David Neff is editor of Christianity Today.
Copyright © 2001 Christianity Today. Click for reprint information.
Shortly after the attacks, Christianity Today excerpted from a September 16, 1991, editorial which said fear has its place for Christians—but it must not be controlling.
See Nick Anderson's editorial cartoon referred to in the article.
For more coverage of the anthrax scare, see Yahoo's full coverage area.
Christianity Today essays and analysis following September 11 include:
Where Was God on 9/11? | Reflections from Ground Zero and beyond. (Oct.23, 2001)
Judgment Day | God promised that calamity would follow disobedience. So why are we quick to dismiss it as a reason for the September 11 attacks? (Sept. 25, 2001)
Books & Culture Corner: Myths of the Taliban | Misinformation and disinformation abounds. What do we know? (Sept. 24, 2001)
Now What? | A Christian response to religious terrorism. (Sept. 21, 2001)
To Embrace the Enemy | Is reconciliation possible in the wake of such evil? (Sept. 21, 2001)
After the Grave in the Air | True reconciliation comes not by ignoring justice nor by putting justice first, but by unconditional embrace. (Sept. 21, 2001)
Was September 11 the Beginning of the End? | Observers say geography and gravity of attacks have led to little prophecy speculation. (Sept. 19, 2001)
Books & Culture Corner: The Imagination of Disaster | "We thought we were invulnerable." Really? (Sept. 17, 2001)
Taking It Personally | What do we do with all this anger? (Sept. 14, 2001)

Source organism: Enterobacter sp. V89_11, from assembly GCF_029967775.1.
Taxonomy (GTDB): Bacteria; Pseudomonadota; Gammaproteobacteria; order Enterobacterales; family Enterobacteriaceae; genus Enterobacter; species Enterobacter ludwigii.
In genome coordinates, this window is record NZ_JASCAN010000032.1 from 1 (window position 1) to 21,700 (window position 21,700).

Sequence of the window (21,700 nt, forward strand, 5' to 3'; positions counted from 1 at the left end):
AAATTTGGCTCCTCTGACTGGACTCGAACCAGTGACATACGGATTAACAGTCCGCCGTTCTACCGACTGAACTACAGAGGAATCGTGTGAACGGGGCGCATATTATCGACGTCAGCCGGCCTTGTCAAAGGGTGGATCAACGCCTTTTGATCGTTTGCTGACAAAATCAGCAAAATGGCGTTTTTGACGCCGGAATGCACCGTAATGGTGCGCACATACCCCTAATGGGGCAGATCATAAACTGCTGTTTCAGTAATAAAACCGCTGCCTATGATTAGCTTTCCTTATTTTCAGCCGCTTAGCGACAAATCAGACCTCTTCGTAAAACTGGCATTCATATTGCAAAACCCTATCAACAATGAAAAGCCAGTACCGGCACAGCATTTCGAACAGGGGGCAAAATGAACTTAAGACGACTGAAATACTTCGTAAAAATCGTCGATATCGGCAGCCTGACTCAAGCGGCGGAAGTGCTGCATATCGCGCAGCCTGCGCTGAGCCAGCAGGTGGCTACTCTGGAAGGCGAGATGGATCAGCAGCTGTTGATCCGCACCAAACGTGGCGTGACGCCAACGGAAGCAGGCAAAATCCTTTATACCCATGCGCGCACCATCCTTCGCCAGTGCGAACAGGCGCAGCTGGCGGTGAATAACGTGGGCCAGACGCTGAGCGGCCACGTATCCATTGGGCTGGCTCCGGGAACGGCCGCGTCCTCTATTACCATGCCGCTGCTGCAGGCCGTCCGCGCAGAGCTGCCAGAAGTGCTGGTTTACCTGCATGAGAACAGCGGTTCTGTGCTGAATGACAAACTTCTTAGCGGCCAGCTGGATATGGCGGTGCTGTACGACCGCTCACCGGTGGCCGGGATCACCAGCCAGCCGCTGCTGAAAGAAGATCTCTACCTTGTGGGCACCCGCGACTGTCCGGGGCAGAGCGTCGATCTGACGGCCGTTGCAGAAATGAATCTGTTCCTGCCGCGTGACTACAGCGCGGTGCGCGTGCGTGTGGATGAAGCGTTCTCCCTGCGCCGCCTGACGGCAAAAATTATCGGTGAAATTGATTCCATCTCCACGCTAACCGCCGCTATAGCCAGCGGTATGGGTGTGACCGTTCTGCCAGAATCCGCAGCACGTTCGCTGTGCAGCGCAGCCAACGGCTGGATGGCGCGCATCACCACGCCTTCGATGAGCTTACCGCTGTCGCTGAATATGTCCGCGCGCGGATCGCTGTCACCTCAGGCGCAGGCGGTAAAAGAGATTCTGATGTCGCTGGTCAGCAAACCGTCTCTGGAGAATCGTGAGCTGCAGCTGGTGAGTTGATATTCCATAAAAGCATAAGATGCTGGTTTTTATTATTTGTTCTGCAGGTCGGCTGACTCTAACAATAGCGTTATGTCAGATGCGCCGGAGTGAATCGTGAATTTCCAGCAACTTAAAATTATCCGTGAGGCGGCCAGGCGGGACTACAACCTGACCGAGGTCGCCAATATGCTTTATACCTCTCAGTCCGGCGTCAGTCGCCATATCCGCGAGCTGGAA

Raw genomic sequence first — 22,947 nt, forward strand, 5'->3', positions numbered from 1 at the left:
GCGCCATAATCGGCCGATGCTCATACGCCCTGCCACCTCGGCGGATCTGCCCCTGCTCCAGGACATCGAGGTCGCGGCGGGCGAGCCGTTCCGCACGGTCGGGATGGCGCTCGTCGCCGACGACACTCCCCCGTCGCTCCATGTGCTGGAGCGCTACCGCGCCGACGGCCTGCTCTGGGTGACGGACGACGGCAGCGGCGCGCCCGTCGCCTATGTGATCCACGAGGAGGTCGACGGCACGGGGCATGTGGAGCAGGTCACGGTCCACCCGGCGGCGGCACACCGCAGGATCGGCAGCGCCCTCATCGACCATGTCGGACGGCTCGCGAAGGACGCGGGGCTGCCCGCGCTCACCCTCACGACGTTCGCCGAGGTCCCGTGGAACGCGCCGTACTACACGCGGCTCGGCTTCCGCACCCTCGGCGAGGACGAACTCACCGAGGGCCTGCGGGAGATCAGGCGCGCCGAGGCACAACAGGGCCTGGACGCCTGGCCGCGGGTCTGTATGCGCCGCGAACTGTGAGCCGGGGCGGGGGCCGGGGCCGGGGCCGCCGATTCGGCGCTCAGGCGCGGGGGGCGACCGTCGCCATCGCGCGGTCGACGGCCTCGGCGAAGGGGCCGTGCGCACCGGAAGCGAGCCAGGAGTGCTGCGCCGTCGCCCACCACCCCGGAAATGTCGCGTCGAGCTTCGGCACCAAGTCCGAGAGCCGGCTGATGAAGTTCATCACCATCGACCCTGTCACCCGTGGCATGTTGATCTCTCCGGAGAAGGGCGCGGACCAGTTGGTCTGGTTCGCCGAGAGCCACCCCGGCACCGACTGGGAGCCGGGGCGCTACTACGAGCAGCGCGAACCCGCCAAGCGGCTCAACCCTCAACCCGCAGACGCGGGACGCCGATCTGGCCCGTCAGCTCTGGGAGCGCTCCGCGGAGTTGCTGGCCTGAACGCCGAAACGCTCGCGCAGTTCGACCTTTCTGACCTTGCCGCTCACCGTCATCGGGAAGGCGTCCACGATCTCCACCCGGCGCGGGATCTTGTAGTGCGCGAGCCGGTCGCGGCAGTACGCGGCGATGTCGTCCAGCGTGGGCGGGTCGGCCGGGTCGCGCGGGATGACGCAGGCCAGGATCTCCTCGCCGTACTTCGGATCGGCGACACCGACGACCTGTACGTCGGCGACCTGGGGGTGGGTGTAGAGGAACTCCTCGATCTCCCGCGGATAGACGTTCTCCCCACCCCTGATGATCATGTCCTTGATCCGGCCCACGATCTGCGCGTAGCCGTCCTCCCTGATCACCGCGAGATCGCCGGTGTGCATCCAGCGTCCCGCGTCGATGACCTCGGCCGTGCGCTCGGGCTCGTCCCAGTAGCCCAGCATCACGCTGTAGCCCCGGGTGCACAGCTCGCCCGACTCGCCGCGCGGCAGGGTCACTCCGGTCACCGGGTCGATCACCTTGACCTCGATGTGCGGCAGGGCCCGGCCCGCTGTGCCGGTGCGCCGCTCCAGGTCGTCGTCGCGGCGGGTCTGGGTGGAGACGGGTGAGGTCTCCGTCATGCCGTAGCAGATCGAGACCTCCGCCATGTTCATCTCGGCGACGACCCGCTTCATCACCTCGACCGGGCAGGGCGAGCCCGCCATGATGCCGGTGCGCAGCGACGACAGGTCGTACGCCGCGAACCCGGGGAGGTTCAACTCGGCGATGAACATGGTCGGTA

A Wake-Up Call to Become Global Christians | The deadly attacks on America will provoke many responses, but Christians are commanded to love our neighbors. (Sept. 12, 2001)
God's Message in the Language of Events | In the face of evil, we must focus on keeping our hearts right. (Sept. 11, 2001)above all else.
Reflections on Suffering | Classic and contemporary quotations for dark times. (Sept. 13, 2001)
When Sin Reigns | An event like this shows us what humans are capable of becoming—both as children of darkness and of light. (Sept. 13, 2001)
Christianity Today dispatches from New York City:
Day of Terror, Day of Grace | In the wake of fatal attacks killing thousands, Christians steer America toward prayer, service, and reconciliation. (Sept. 25, 2001)
Where I Minister, Grace Abounds Over Sin | At Ground Zero, a New York pastor becomes a symbol that God is present and available. (Sept. 24, 2001)
The End of the World (Trade Center) | Dispatches from out of the dust. (Sept. 19, 2001)
'Is That Thunder?' | With metal cracking at the World Trade Center, New York pastors cry out to God. (Sept. 14, 2001)
In the Belly of the Beast | Christians, calling terrorist attack "satanically brilliant," minister at epicenter of World Trade disaster. (Sept. 12, 2001)